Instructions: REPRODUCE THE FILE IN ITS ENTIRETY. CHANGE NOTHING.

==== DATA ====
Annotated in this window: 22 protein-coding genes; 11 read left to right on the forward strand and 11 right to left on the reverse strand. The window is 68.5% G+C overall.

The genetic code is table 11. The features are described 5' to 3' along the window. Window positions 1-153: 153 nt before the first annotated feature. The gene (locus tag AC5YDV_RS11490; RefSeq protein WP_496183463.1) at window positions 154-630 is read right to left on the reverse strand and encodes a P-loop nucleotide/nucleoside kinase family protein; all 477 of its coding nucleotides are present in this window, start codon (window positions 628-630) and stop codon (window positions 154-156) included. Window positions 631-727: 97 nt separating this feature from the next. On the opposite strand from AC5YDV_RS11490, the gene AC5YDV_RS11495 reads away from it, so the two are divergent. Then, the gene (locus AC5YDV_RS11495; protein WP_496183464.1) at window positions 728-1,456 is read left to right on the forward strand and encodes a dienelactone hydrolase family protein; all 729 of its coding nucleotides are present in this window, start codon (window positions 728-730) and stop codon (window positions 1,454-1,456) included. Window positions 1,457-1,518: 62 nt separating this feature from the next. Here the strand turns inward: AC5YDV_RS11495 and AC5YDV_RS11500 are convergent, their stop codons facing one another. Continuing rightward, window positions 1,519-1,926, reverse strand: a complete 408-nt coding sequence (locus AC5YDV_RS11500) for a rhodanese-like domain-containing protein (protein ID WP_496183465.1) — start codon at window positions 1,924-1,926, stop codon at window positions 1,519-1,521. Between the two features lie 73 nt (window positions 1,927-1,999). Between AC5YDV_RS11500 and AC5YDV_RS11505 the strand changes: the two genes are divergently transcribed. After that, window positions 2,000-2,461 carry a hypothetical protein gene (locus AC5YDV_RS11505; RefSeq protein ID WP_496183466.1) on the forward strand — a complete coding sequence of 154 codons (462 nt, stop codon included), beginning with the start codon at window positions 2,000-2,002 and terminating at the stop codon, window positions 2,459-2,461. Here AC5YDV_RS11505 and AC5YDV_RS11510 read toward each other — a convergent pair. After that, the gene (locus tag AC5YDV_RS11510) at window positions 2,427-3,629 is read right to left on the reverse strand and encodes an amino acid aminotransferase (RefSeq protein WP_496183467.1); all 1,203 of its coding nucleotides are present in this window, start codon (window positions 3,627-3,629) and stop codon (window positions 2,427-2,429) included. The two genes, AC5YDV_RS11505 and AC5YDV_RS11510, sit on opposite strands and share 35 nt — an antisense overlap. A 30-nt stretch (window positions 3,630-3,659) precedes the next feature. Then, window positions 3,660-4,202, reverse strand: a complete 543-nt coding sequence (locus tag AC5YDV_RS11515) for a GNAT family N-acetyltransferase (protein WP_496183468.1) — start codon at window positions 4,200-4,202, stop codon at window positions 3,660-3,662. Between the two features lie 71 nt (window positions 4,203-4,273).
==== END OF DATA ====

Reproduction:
Annotated in this window: 22 protein-coding genes; 11 read left to right on the forward strand and 11 right to left on the reverse strand. The window is 68.5% G+C overall.

The genetic code is table 11. The features are described 5' to 3' along the window. Window positions 1-153: 153 nt before the first annotated feature. The gene (locus tag AC5YDV_RS11490; RefSeq protein WP_496183463.1) at window positions 154-630 is read right to left on the reverse strand and encodes a P-loop nucleotide/nucleoside kinase family protein; all 477 of its coding nucleotides are present in this window, start codon (window positions 628-630) and stop codon (window positions 154-156) included. Window positions 631-727: 97 nt separating this feature from the next. On the opposite strand from AC5YDV_RS11490, the gene AC5YDV_RS11495 reads away from it, so the two are divergent. Then, the gene (locus AC5YDV_RS11495; protein WP_496183464.1) at window positions 728-1,456 is read left to right on the forward strand and encodes a dienelactone hydrolase family protein; all 729 of its coding nucleotides are present in this window, start codon (window positions 728-730) and stop codon (window positions 1,454-1,456) included. Window positions 1,457-1,518: 62 nt separating this feature from the next. Here the strand turns inward: AC5YDV_RS11495 and AC5YDV_RS11500 are convergent, their stop codons facing one another. Continuing rightward, window positions 1,519-1,926, reverse strand: a complete 408-nt coding sequence (locus AC5YDV_RS11500) for a rhodanese-like domain-containing protein (protein ID WP_496183465.1) — start codon at window positions 1,924-1,926, stop codon at window positions 1,519-1,521. Between the two features lie 73 nt (window positions 1,927-1,999). Between AC5YDV_RS11500 and AC5YDV_RS11505 the strand changes: the two genes are divergently transcribed. After that, window positions 2,000-2,461 carry a hypothetical protein gene (locus AC5YDV_RS11505; RefSeq protein ID WP_496183466.1) on the forward strand — a complete coding sequence of 154 codons (462 nt, stop codon included), beginning with the start codon at window positions 2,000-2,002 and terminating at the stop codon, window positions 2,459-2,461. Here AC5YDV_RS11505 and AC5YDV_RS11510 read toward each other — a convergent pair. After that, the gene (locus tag AC5YDV_RS11510) at window positions 2,427-3,629 is read right to left on the reverse strand and encodes an amino acid aminotransferase (RefSeq protein WP_496183467.1); all 1,203 of its coding nucleotides are present in this window, start codon (window positions 3,627-3,629) and stop codon (window positions 2,427-2,429) included. The two genes, AC5YDV_RS11505 and AC5YDV_RS11510, sit on opposite strands and share 35 nt — an antisense overlap. A 30-nt stretch (window positions 3,630-3,659) precedes the next feature. Then, window positions 3,660-4,202, reverse strand: a complete 543-nt coding sequence (locus tag AC5YDV_RS11515) for a GNAT family N-acetyltransferase (protein WP_496183468.1) — start codon at window positions 4,200-4,202, stop codon at window positions 3,660-3,662. Between the two features lie 71 nt (window positions 4,203-4,273).